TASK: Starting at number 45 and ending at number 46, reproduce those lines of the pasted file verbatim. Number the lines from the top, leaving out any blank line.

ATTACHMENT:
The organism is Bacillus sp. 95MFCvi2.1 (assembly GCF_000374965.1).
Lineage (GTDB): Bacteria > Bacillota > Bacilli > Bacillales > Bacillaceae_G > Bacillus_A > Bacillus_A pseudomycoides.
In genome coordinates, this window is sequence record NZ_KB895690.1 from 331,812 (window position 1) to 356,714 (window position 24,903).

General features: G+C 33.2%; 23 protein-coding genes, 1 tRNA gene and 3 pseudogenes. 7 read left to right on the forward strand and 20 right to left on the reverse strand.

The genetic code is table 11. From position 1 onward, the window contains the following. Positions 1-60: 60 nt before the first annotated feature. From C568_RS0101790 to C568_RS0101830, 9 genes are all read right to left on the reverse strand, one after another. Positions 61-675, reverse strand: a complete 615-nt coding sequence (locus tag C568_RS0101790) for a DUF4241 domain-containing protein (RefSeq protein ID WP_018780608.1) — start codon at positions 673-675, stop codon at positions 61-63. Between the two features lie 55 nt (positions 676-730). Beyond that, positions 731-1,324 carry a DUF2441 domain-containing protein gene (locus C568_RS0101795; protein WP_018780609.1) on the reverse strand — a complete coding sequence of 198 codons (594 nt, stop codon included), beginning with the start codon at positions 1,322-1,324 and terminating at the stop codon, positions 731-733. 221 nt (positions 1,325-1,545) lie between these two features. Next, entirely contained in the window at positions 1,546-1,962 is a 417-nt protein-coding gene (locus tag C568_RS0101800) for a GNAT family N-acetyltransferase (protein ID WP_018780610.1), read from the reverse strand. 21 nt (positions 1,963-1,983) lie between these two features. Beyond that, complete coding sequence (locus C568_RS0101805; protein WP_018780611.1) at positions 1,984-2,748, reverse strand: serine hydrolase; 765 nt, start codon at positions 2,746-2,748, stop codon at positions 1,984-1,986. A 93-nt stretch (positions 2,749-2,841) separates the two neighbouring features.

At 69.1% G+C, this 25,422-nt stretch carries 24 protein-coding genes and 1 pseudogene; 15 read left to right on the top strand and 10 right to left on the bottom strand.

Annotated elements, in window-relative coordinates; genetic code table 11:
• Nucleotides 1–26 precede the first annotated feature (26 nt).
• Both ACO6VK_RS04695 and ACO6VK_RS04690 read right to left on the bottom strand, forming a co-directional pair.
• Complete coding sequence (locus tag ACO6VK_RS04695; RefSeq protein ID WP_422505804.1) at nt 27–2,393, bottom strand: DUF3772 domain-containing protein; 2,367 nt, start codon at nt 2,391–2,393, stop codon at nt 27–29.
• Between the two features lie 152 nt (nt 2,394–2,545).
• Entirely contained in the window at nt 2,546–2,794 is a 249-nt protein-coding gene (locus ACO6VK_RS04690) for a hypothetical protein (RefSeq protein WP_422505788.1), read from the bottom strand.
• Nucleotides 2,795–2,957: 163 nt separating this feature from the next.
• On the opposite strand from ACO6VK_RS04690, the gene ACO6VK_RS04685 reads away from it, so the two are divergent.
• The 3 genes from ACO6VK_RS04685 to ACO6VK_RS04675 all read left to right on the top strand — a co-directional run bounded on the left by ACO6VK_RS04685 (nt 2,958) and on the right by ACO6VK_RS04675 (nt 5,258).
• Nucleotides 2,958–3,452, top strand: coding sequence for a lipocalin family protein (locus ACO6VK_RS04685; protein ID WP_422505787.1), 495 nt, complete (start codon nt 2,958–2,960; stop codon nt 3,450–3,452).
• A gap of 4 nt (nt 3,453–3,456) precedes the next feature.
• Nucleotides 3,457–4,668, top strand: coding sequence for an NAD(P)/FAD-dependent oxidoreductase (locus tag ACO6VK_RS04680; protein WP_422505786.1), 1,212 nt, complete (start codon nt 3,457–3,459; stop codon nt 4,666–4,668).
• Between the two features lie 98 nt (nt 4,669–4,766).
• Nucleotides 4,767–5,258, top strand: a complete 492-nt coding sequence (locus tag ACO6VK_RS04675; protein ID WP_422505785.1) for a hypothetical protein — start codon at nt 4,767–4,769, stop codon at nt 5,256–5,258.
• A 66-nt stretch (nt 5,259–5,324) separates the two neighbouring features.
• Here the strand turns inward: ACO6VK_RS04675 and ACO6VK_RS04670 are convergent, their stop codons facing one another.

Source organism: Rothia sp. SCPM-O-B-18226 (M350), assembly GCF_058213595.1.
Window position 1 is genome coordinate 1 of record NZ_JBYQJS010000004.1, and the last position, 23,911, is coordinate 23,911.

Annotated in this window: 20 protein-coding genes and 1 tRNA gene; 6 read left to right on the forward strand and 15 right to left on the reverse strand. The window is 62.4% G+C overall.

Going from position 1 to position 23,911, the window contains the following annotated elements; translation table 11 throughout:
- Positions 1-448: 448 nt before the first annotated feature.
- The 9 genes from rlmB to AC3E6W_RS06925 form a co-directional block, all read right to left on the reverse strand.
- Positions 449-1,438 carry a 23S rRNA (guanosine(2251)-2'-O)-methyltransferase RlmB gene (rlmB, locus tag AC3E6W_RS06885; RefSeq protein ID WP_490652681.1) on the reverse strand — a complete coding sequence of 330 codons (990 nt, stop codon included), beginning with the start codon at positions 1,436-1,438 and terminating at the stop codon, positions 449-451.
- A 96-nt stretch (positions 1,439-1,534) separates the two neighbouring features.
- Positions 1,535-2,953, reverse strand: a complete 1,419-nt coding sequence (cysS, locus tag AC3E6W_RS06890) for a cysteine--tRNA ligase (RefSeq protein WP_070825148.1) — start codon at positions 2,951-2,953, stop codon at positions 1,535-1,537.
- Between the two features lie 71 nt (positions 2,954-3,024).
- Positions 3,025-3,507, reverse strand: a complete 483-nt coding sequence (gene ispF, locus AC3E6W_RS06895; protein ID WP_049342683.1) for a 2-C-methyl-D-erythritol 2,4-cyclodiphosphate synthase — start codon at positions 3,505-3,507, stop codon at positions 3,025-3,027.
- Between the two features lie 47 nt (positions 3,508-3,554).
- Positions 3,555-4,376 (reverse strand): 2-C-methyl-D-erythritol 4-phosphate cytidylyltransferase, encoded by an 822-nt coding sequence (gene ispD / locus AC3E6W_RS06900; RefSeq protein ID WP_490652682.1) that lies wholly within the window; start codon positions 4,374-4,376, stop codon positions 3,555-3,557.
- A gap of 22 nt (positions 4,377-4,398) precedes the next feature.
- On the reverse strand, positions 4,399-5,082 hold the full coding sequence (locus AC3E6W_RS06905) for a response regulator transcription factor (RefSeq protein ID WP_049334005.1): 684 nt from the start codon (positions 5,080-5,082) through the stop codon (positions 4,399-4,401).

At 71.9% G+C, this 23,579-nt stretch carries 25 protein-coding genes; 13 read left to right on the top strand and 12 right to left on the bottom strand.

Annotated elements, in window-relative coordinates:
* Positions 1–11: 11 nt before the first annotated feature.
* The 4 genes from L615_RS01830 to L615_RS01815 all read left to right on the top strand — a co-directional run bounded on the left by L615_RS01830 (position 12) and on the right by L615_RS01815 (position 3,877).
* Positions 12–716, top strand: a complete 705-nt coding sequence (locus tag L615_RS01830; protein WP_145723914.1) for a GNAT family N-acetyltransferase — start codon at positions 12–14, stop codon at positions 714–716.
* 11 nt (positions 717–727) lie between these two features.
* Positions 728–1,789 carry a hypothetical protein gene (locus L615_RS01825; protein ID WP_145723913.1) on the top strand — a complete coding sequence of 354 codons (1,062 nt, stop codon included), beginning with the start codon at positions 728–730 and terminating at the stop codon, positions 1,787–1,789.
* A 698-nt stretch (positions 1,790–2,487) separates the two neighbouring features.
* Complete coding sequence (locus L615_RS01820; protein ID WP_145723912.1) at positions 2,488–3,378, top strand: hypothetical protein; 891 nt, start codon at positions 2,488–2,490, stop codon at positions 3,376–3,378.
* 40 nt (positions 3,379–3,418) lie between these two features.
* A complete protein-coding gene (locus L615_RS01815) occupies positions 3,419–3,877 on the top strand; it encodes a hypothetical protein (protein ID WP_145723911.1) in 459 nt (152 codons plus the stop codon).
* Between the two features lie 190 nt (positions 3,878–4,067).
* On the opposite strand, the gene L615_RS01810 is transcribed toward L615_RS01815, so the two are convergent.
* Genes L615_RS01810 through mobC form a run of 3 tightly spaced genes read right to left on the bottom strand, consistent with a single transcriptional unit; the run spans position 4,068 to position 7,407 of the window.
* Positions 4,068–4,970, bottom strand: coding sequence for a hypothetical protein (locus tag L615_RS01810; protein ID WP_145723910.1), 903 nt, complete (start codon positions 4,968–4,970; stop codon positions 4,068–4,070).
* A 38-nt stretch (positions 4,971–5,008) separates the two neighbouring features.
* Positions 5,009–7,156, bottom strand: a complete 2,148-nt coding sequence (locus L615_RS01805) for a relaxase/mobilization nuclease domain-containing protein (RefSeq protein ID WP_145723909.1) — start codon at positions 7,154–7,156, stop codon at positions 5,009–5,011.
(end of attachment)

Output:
* A 698-nt stretch (positions 1,790–2,487) separates the two neighbouring features.
* Complete coding sequence (locus L615_RS01820; protein ID WP_145723912.1) at positions 2,488–3,378, top strand: hypothetical protein; 891 nt, start codon at positions 2,488–2,490, stop codon at positions 3,376–3,378.